A Beginner’s Guide to Baccarat
Baccarat is the game that conjures up images of men in tuxedos and women in cocktail dresses, laying down chips as they watch the dealer deal the cards. It’s a game that seems enigmatic and sophisticated, but the truth is it’s a relatively easy casino table game to play. In fact, if you’re willing to put in the time and effort, you can master Baccarat in just minutes.
The game is based on simple odds and probabilities. Players can bet on either the Player hand, Banker hand or a tie. The objective is to predict which hand will win by adding up the total values of each card, subtracting ten (because no hand can exceed nine). The game is typically dealt from a six or eight deck shoe and the cards are arranged in order of rank, with two of them being given a value of zero. The remaining cards have a numeric value equal to their pip denomination. The two most common pip values are the 2 and the 7, while the Ace is worth one.
In Baccarat, the game rules are slightly different to those of a standard poker game in that the game is played by a single active player against the banker. The active player can bet ‘carte’ or ‘non’ on the outcome of the game and has an obligation to call ‘carte’ with a hand total of 4 or less, and ‘non’ with a hand total of 6 or 7. Once all bets are placed the dealer deals the cards.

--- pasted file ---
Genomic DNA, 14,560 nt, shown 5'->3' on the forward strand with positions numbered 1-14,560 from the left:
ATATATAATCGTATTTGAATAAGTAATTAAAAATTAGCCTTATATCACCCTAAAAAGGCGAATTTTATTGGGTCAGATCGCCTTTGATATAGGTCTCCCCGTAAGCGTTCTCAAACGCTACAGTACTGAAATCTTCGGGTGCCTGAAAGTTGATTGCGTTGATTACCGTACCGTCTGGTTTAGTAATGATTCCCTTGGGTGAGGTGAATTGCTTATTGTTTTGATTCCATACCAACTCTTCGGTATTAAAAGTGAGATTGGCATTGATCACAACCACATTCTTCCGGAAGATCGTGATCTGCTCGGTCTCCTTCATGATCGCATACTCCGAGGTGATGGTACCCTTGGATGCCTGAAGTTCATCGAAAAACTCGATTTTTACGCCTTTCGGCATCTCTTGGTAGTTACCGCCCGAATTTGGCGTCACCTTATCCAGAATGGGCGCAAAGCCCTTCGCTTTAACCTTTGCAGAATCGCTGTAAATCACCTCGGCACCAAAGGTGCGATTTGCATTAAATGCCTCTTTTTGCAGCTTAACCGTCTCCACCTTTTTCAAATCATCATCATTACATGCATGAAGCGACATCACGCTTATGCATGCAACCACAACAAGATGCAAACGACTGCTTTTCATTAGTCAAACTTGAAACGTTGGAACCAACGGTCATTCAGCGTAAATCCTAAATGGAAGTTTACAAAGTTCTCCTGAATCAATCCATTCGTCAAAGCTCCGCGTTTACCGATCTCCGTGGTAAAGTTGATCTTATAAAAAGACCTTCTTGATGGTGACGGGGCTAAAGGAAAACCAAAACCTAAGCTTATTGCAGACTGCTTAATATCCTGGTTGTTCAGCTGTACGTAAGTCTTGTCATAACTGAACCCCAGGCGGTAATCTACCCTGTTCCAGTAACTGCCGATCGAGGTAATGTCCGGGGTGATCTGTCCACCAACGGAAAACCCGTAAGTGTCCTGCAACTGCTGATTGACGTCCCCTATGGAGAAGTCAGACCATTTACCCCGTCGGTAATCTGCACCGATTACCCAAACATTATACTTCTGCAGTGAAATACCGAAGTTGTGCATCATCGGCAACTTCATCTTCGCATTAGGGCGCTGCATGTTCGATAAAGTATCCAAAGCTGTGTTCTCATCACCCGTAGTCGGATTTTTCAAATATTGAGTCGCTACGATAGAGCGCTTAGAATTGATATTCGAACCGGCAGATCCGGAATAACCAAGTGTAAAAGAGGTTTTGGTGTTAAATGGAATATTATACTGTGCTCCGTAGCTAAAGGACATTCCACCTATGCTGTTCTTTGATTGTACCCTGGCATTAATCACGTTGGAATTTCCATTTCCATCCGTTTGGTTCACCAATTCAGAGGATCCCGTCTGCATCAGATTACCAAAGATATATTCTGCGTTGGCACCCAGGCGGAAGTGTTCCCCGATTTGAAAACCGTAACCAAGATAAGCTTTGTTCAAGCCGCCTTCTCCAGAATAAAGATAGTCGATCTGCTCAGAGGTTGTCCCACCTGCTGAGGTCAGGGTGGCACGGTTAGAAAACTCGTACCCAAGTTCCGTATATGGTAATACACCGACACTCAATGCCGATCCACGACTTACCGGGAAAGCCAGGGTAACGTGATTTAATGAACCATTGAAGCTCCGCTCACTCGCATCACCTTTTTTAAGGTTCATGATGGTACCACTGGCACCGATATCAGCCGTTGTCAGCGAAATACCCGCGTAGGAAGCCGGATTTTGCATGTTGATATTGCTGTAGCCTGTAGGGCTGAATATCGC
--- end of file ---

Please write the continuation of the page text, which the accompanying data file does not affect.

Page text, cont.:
There are a number of ways that Baccarat glassware can be decorated, but the most iconic is the use of milky, opaline-coloured glass. These pieces often featured hand-painted floral decorations and closely resembled fine porcelain, which made them popular with Victorian collectors. Other decorations include etching, where the glass is cut with a copper grindstone or acid, or engraving, in which the glass is covered in bitumen, a tough tar-like substance, and then dipped into an acid bath that cuts away the uncovered parts of the design.
Baccarat is also famous for the monumental lighting fixtures it produced for exhibitions and royalty in the 19th Century. The 1855 Exposition Universelle in Paris saw the company astonish audiences with its 17.5 foot (5 metres) tall candelabras, and it continued to impress at subsequent exhibitions, too. The firm’s green-tinted crystal vases, known as’malachite crystal’, became particularly popular at this time and were often embellished with intricate floral designs.